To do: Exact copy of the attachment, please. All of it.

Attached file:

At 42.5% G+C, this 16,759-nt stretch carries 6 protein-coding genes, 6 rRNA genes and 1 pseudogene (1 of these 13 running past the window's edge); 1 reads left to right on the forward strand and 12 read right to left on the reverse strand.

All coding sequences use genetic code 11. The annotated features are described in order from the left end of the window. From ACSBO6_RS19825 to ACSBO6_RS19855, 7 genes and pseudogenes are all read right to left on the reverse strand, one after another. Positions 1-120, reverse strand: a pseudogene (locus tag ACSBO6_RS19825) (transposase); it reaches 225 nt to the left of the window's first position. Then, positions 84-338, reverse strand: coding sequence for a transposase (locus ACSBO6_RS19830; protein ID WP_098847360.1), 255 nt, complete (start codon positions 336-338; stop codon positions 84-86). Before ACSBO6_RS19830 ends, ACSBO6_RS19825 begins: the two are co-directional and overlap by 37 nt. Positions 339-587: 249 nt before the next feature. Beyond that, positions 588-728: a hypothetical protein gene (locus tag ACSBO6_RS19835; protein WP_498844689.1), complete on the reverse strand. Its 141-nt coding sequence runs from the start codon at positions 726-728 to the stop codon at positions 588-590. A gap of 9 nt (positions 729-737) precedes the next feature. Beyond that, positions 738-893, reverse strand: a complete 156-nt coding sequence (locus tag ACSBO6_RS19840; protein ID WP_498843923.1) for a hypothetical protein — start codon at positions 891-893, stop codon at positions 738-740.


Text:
At 42.5% G+C, this 16,759-nt stretch carries 6 protein-coding genes, 6 rRNA genes and 1 pseudogene (1 of these 13 running past the window's edge); 1 reads left to right on the forward strand and 12 read right to left on the reverse strand.

All coding sequences use genetic code 11. The annotated features are described in order from the left end of the window. From ACSBO6_RS19825 to ACSBO6_RS19855, 7 genes and pseudogenes are all read right to left on the reverse strand, one after another. Positions 1-120, reverse strand: a pseudogene (locus tag ACSBO6_RS19825) (transposase); it reaches 225 nt to the left of the window's first position. Then, positions 84-338, reverse strand: coding sequence for a transposase (locus ACSBO6_RS19830; protein ID WP_098847360.1), 255 nt, complete (start codon positions 336-338; stop codon positions 84-86). Before ACSBO6_RS19830 ends, ACSBO6_RS19825 begins: the two are co-directional and overlap by 37 nt. Positions 339-587: 249 nt before the next feature. Beyond that, positions 588-728: a hypothetical protein gene (locus tag ACSBO6_RS19835; protein WP_498844689.1), complete on the reverse strand. Its 141-nt coding sequence runs from the start codon at positions 726-728 to the stop codon at positions 588-590. A gap of 9 nt (positions 729-737) precedes the next feature. Beyond that, positions 738-893, reverse strand: a complete 156-nt coding sequence (locus tag ACSBO6_RS19840; protein ID WP_498843923.1) for a hypothetical protein — start codon at positions 891-893, stop codon at positions 738-740.